There is now a constant process of rewriting the past. There are archival initiatives trying to take care of this, but there are no real policies on what we should erase. Now, we should put this into perspective. We don't have much material about say local elections in 19th century Britain. The past was pretty stingy in terms of information. Today we have much more, but it is more fragile than past memories, as it's so easily rewritten. We live in a constant present, and that is the problem with the right to be forgotten. At the same time, this constant present is very fragile: it is rewritten and re-edited all the time – think of old web pages –, it can be destroyed, e.g. by malware, it can be erased – some new pictures come in, some old ones have to go because there is not enough space – and it can become inaccessible – imagine old floppy disks or files written with obsolete software. The fragility of a constant, expanding present is our new predicament.

          Does this sense of editability lead to a smaller time horizon when thinking about one's future?

          Yes, if you can change direction along the way, you don't plan for the journey, or less so. Reversibility and editability of your life mean that you don't have to do things too seriously. The analogy here is a typewriter versus a word processor. If you type and type wrongly, it's a hell of a problem. You get the line wrong, you need to throw hours away. With a computer, you drop a few lines, get it wrong, try it again. It's a different way of writing. And likewise with life. We may be tempted to live in a constant beta version mode.

          This appears to have implications for political processes as well.

          Politically, this editability is a problem. Today, we have a major problem with the environment, which is not reversible. You cross a time line and after that you lose the reversibility. Imagine the gulf current stops – Britain may become uninhabitable. And it would be irreversible. There would be nothing we can do technologically, so we would just move elsewhere. 

          This tipping point is something agents in a free market may fail to take into account.

          When economists say that markets can take care of any problem as long as you have the incentives and disincentives in place, I tend to agree theoretically. But I disagree when they have to add a "sooner or later" clause. Because that temporal clause is what matters today, it is the reversibility clause. As far as the environment is concerned, we don't have that reversibility any more. Once you reach a point of no return, I don't care that 'theoretically', 'in principle' a market 'could have' – it didn't, and now we are in deep trouble!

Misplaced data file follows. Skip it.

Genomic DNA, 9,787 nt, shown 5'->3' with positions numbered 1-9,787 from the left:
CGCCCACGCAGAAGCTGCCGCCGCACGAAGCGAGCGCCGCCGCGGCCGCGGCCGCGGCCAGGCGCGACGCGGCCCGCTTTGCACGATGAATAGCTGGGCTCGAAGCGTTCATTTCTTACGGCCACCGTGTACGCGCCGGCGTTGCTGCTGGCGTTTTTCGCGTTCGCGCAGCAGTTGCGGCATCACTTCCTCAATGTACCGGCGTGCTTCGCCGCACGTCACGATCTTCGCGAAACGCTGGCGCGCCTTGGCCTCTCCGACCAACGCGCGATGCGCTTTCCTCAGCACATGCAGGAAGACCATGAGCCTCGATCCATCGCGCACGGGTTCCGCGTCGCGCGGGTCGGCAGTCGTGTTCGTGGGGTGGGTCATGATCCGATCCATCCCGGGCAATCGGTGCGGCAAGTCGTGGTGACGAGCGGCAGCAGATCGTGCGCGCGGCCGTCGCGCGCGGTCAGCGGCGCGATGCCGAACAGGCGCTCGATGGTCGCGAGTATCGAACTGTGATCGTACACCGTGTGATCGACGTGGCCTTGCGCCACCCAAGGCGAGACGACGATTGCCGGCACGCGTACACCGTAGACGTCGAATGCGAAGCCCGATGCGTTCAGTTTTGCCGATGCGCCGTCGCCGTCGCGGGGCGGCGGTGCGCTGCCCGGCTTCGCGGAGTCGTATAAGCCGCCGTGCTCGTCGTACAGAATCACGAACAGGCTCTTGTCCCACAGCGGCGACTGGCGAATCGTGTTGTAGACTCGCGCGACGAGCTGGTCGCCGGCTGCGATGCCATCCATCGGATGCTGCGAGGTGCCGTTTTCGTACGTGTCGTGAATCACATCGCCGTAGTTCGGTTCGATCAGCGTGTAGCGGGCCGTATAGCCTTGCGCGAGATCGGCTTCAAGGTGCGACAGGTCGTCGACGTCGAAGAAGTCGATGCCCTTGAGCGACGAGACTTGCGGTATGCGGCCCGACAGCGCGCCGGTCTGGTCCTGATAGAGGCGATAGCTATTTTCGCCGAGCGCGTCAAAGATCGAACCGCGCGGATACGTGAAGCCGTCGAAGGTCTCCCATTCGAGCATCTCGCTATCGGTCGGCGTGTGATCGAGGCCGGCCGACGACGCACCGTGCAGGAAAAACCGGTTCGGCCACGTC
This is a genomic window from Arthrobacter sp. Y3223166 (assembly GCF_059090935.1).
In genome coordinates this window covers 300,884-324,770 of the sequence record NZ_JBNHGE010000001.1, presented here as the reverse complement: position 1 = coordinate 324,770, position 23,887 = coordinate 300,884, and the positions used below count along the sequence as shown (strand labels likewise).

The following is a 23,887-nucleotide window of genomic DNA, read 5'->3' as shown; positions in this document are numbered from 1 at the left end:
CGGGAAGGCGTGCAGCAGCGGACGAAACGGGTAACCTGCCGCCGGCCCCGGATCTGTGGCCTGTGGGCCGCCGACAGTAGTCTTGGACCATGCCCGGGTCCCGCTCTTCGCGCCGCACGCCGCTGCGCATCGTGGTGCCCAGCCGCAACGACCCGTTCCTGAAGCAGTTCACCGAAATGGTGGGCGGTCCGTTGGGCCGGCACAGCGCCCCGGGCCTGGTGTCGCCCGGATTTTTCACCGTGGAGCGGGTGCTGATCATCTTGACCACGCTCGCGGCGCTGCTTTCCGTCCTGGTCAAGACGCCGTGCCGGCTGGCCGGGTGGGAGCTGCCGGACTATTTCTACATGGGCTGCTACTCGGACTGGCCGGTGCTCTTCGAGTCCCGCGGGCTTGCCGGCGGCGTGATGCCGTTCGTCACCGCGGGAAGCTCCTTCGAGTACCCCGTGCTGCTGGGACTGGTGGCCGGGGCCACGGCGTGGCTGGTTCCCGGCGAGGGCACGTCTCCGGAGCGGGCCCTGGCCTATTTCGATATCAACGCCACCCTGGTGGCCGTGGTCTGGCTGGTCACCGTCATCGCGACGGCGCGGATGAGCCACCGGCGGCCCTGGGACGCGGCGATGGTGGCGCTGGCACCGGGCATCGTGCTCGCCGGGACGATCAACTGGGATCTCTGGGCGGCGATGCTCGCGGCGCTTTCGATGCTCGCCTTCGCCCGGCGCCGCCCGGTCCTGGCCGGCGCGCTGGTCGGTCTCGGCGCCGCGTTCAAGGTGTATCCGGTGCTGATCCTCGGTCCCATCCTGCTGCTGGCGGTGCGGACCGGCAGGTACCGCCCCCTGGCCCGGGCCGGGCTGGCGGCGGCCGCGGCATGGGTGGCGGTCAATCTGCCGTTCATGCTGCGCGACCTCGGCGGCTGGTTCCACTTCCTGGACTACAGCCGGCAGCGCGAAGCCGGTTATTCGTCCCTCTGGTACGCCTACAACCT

So the perception of editability and reversibility brings with it a form of short-sightedness.

          Yes, and some lighter sense of responsibility, an underestimation of the danger of reaching points of no-return. Every child, every woman, every man that dies in the Mediterranean Sea, that's a turning point you cannot reverse.

          We have talked about the past, and about the future. Does the way we look at the past shape how we conceive of the future?

          There is a beautiful essay by Nietzsche, "On the Use and Abuse of History for Life". He makes this point about how history constraints our way of thinking about the future, our ability to see things anew. Every time we move forward, there is less room for thinking freely. There are more constraints. It becomes more difficult not to be aware of all that has been written, has been said, has been tried. If you are a musician today, wouldn't it be so much better not to know? We are getting old as humanity. 

          Is our species ageing linearly?

          Yes, this starts with modernity. That's the moment when we have the first Herculean effort to regurgitate the whole past in view of a new story. It's like with an individual: Every time something important happens, you are trying to make sense of all your life in view of that new episode. How often can you do that? The reason we can't fall in love too many times is that it takes such an impossible semantic effort to make sure that: 'No, the person I met was not the right person, it all happened so that I would meet you.' We can do that maybe twice, three times. With history it's the same, and I don't think that the accumulation of data has changed that.